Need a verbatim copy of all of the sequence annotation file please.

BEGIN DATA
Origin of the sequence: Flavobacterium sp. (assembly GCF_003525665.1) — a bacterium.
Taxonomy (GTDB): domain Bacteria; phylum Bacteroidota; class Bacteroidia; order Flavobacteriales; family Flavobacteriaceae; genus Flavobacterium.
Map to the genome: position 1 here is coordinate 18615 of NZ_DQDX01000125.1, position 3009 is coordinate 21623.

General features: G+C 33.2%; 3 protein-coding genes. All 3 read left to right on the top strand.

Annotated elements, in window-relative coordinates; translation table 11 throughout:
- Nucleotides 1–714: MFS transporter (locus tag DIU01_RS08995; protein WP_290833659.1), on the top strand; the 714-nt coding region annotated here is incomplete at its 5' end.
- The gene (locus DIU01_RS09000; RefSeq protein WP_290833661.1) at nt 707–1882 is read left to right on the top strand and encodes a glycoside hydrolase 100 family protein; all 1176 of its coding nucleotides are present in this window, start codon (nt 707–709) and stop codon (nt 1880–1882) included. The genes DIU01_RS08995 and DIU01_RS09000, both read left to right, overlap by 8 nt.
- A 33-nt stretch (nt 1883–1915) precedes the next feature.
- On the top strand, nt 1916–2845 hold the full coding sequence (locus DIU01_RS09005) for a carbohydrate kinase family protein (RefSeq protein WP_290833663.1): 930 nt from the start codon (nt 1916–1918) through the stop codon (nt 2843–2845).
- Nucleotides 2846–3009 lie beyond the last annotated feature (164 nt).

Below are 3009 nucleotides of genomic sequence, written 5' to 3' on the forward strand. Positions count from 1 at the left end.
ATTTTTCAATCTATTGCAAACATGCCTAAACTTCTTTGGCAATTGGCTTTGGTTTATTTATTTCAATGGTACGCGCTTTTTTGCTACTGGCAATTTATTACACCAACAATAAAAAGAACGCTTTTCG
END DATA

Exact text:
Origin of the sequence: Flavobacterium sp. (assembly GCF_003525665.1) — a bacterium.
Taxonomy (GTDB): domain Bacteria; phylum Bacteroidota; class Bacteroidia; order Flavobacteriales; family Flavobacteriaceae; genus Flavobacterium.
Map to the genome: position 1 here is coordinate 18615 of NZ_DQDX01000125.1, position 3009 is coordinate 21623.

General features: G+C 33.2%; 3 protein-coding genes. All 3 read left to right on the top strand.

Annotated elements, in window-relative coordinates; translation table 11 throughout:
- Nucleotides 1–714: MFS transporter (locus tag DIU01_RS08995; protein WP_290833659.1), on the top strand; the 714-nt coding region annotated here is incomplete at its 5' end.
- The gene (locus DIU01_RS09000; RefSeq protein WP_290833661.1) at nt 707–1882 is read left to right on the top strand and encodes a glycoside hydrolase 100 family protein; all 1176 of its coding nucleotides are present in this window, start codon (nt 707–709) and stop codon (nt 1880–1882) included. The genes DIU01_RS08995 and DIU01_RS09000, both read left to right, overlap by 8 nt.
- A 33-nt stretch (nt 1883–1915) precedes the next feature.
- On the top strand, nt 1916–2845 hold the full coding sequence (locus DIU01_RS09005) for a carbohydrate kinase family protein (RefSeq protein WP_290833663.1): 930 nt from the start codon (nt 1916–1918) through the stop codon (nt 2843–2845).
- Nucleotides 2846–3009 lie beyond the last annotated feature (164 nt).

Below are 3009 nucleotides of genomic sequence, written 5' to 3' on the forward strand. Positions count from 1 at the left end.
ATTTTTCAATCTATTGCAAACATGCCTAAACTTCTTTGGCAATTGGCTTTGGTTTATTTATTTCAATGGTACGCGCTTTTTTGCTACTGGCAATTTATTACACCAACAATAAAAAGAACGCTTTTCG